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Air Travel in South America

On a continent as vast as South America, air travel is a necessity in order to get around in a timely fashion. The Amazon basin with its myriad rivers and flood plains and the Andes are formidable obstacles to ground travel, and flying is safer, faster and more reliable than travel by bus or boat. Flying in South America is also a great way to get an idea of the geography of a country and its vastness. Try to get a window seat and bring your camera for some great shots of the rain forest and mountain ranges. Small planes on short flights have a lower flight elevation than large jets, and you will be able to enjoy the changing scenery during your flight. It is an unforgettable experience to fly over the Amazon rain forest or the Argentinean Pampas and then watch the landscape rise to form the magnificent Andes, with their snow-capped volcanoes and extensive high plains.

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The Cost Factor

When thinking about buying a plane ticket in South America, it is important to keep the cost-benefit factor in mind. If you have plenty of time but are on a budget, you might opt for a boat trip on the Amazon, instead of flying. A boat trip will cost you half as much, but will take several days. If you have little time, it is best to skip long on uneventful bus or boat rides and fly to your destination. Most countries in South America have their own international airline(s) with both domestic flights and international flights to Europe and North America, allowing you to easily connect to domestic destinations.

As the dollar has slipped in recent years, it is no longer as cheap to fly in South America. When the Brazilian real was 3:1 to the U.S. dollar a few years ago, long-haul flights across Brazil were very affordable. Today with the exchange rate closer to 2:1, flights are now 30% more expensive. Fortunately, South America’s largest country Brazil has deregulated its airline industry over the past decade, and several low-cost carriers now connect many cities across Brazil and South America. Most other South American countries still have a favorable exchange rate, making it fairly affordable to fly.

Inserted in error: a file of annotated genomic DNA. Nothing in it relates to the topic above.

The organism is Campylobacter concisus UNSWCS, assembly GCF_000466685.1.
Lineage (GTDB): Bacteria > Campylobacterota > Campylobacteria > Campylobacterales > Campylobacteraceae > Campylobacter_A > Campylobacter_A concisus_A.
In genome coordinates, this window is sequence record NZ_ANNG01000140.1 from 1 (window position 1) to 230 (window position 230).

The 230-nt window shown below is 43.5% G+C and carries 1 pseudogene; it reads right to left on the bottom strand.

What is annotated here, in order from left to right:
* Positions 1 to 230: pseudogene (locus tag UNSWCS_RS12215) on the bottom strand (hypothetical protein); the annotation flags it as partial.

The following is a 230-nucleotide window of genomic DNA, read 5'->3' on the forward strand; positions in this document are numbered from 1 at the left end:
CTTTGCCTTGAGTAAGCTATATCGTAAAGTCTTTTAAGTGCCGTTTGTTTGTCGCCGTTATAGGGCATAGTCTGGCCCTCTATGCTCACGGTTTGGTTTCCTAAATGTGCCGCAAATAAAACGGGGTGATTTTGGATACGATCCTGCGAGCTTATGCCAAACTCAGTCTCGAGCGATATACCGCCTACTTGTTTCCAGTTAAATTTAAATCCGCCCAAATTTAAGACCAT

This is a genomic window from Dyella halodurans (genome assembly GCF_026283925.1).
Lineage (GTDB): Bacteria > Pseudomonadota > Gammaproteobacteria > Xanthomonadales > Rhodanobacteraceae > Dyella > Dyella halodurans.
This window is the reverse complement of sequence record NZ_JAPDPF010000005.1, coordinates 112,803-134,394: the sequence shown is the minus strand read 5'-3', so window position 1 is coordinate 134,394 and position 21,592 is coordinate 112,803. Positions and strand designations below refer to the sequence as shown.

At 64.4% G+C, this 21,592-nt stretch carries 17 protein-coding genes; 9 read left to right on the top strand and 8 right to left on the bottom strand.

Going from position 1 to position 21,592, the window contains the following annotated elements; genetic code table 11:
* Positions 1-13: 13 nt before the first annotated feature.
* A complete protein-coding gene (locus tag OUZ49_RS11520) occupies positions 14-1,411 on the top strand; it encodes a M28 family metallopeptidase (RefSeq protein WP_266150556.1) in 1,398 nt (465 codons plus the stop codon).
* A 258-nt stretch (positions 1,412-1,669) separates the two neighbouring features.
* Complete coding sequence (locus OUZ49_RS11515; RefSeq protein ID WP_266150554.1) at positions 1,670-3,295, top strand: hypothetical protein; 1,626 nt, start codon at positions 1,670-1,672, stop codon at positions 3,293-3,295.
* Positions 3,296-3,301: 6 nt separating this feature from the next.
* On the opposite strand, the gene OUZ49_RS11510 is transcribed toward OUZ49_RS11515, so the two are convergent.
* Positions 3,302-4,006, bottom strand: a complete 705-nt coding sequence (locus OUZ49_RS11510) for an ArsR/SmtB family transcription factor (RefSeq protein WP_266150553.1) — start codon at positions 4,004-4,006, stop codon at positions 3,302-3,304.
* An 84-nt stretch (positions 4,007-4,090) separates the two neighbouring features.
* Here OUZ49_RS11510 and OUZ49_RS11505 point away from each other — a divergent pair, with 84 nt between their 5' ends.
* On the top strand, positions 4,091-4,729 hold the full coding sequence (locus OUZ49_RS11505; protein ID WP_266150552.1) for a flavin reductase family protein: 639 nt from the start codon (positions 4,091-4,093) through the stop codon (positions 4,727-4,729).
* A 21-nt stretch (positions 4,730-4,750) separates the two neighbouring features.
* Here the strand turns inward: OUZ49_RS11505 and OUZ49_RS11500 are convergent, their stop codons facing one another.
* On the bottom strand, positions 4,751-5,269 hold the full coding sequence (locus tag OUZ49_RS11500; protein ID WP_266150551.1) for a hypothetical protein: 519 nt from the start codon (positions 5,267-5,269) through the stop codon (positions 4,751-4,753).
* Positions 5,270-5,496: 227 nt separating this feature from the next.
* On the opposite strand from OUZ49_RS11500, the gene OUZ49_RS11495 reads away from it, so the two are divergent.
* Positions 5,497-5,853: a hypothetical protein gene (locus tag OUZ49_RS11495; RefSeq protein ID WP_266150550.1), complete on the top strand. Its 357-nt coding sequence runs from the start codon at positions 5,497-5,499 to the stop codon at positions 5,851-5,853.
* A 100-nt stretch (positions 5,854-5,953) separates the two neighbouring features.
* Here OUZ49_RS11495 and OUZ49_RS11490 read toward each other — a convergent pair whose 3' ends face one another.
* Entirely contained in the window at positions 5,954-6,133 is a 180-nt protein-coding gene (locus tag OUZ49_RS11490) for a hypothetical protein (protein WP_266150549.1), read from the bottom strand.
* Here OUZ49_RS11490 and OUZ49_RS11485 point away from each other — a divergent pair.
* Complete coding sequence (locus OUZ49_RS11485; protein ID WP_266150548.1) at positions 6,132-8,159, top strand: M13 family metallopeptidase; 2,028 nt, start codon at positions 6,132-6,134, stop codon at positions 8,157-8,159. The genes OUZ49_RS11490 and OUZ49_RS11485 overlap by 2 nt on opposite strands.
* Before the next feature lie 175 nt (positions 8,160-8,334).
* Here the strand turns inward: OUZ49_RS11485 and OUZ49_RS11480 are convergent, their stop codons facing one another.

Keep in mind that international flights in South America are more expensive than domestic flights covering the same distance. If you visit natural or cultural attractions that border several countries, it is best to fly to one country and then continue across the border by bus (or boat). This is the case with Patagonia, which is shared by Chile and Argentina, the Iguaçu waterfalls (Argentina, Brazil), the Jesuit missions (Argentina, Paraguay, Uruguay, Brazil), the Pantanal wetlands (Brazil, Bolivia, Paraguay), the upper Amazon river (Peru, Colombia, Brazil), and the Andean high-altitude steppes (Argentina, Bolivia, Chile), just to mention the most popular.

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Transportation Safety Considerations

Traveling up or down the Andes in Ecuador, Peru and Bolivia by bus can be dangerous, and flying is definitely safer. These roads, most dirt roads, lead from the Amazon basin (average elevation 400 feet) up to an elevation of 10,000 to 15,000 feet and are mostly frequented by cargo trucks. Avoid bus travel in the Amazon basin during the rainy season (October through April south of the equator), when dirt roads turn into mud. Flying is your best option during this time.